Making Sense Of Facebook's Trending Topics
Facebook is a massive social media heavyweight. Media organizations and Facebook realize the site has a lot of influence in shaping the news people see, react to and share every day.
One particular Facebook feature called "trending topics" is now coming under fire. The technology blog Gizmodo reports that a robotic algorithm isn't responsible for the list you see on the right hand rail of your Facebook homepage.
Instead, former employees told Gizmodo that stories with a conservative political perspective were being suppressed.
“When we discovered that they were both artificially inflating and also suppressing news, that calls into question the legitimacy of the trending topics entirely, right? These aren’t exactly trending topics,” Gizmodo Editor Michael Nunez told ‘CBS This Morning.’ “They’re being selected by an editorial board.”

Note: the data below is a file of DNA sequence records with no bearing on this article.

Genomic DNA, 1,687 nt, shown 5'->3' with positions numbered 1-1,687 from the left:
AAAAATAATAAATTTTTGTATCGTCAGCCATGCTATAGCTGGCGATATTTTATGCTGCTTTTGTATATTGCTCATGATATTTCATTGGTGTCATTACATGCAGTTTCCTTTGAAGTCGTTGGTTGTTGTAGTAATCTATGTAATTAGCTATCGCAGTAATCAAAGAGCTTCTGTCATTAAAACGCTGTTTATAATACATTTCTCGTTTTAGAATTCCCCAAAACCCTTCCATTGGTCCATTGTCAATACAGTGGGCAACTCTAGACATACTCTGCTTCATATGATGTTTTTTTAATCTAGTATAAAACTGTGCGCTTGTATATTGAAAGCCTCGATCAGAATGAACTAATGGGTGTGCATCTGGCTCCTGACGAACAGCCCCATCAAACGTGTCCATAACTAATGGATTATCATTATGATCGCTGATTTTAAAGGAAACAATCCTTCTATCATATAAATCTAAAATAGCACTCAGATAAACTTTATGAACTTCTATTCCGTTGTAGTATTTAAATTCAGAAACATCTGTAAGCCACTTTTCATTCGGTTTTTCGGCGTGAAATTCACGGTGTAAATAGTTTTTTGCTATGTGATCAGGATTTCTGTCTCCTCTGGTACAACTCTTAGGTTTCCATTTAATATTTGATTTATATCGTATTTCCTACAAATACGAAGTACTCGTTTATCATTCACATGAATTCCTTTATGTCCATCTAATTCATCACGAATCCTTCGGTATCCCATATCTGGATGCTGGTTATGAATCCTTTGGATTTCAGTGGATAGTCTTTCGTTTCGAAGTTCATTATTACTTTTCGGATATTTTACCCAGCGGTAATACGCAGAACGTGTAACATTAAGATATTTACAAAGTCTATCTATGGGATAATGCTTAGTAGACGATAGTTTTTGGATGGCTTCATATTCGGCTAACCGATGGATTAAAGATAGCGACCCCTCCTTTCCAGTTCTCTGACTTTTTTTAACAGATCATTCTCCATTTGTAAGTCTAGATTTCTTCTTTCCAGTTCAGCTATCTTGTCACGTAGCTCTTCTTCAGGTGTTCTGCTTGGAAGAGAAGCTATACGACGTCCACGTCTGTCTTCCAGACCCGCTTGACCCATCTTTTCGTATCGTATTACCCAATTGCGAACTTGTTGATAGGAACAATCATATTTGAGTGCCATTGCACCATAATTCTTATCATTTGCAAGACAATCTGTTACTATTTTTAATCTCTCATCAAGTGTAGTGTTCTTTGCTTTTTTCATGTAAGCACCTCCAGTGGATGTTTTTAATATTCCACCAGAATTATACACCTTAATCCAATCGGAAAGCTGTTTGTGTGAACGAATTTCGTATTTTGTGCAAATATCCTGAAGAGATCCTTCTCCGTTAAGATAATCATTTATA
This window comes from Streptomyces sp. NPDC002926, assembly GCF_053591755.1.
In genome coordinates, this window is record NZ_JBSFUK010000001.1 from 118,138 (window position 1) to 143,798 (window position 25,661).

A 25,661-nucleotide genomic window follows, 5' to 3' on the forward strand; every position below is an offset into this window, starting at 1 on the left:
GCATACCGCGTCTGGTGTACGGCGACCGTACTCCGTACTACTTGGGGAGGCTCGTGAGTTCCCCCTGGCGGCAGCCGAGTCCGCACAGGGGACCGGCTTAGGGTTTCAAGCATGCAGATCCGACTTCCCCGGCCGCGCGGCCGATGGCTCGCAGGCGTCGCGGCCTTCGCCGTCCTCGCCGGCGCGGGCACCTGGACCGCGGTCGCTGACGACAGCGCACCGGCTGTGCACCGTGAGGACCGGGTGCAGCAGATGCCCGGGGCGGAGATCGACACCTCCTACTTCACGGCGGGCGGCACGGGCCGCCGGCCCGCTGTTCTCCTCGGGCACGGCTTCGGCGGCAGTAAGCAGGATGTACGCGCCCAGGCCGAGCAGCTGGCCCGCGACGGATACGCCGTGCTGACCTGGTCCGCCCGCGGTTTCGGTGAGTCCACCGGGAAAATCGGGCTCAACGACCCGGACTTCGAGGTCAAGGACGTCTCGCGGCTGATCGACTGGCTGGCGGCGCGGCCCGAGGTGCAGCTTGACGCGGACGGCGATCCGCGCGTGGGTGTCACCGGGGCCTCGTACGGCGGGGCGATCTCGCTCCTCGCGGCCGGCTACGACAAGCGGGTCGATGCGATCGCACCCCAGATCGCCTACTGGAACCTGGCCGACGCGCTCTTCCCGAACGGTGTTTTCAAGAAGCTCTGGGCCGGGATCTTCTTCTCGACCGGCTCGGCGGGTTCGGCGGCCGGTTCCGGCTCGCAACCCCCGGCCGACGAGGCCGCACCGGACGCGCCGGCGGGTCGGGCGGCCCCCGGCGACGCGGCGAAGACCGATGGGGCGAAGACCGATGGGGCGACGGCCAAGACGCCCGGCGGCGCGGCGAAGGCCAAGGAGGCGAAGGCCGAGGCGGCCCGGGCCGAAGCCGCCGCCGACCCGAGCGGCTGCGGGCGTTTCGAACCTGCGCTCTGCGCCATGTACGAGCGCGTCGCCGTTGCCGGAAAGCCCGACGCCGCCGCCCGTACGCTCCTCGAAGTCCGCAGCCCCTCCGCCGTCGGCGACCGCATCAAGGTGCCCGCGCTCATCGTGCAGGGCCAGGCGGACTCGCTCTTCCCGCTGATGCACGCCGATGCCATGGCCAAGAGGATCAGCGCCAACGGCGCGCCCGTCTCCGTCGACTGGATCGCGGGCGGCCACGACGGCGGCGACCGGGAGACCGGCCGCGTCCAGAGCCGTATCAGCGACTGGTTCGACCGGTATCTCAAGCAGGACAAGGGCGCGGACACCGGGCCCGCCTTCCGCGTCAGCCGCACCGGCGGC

Facebook denies the allegations, saying it uses staffers to look at the trending topics and then screen it for bad information, such as an unreliable news source.
This controversy caught the eye of Sen. John Thune, R-South Dakota, a member of the U.S. Senate Commerce Committee that oversees internet communication and media. He is asking Facebook to explain how it selects trending topics and what steps the company takes to avoid the suppression of conservative viewpoints.
Kelly McBride of the Poynter Institute for Media Studies said that Facebook is in hot water because it identifies itself as a technology platform without a specific editorial position. Facebook should be straight with the audience, she said.
“Nobody really cares if a news outlet is biased or if Facebook is biased,” she said. “But everybody cares if somebody is artificially manipulating how the democracy works and nobody knows that it’s happening.”
She said this practice also differs from how Facebook users view their own news feed, the running commentary of stories rolling down the middle of the page. That’s influenced by how users select and block friends and their opinions, McBride said, but users know it.
“The difference is that we at least have the self-awareness to know how we are filtering our own little news feed. When Facebook does it, we don’t know," she said. "There is no transparency around it at all. And that makes us distrust Facebook and wonder if our democracy is really being influenced by these unseen forces.”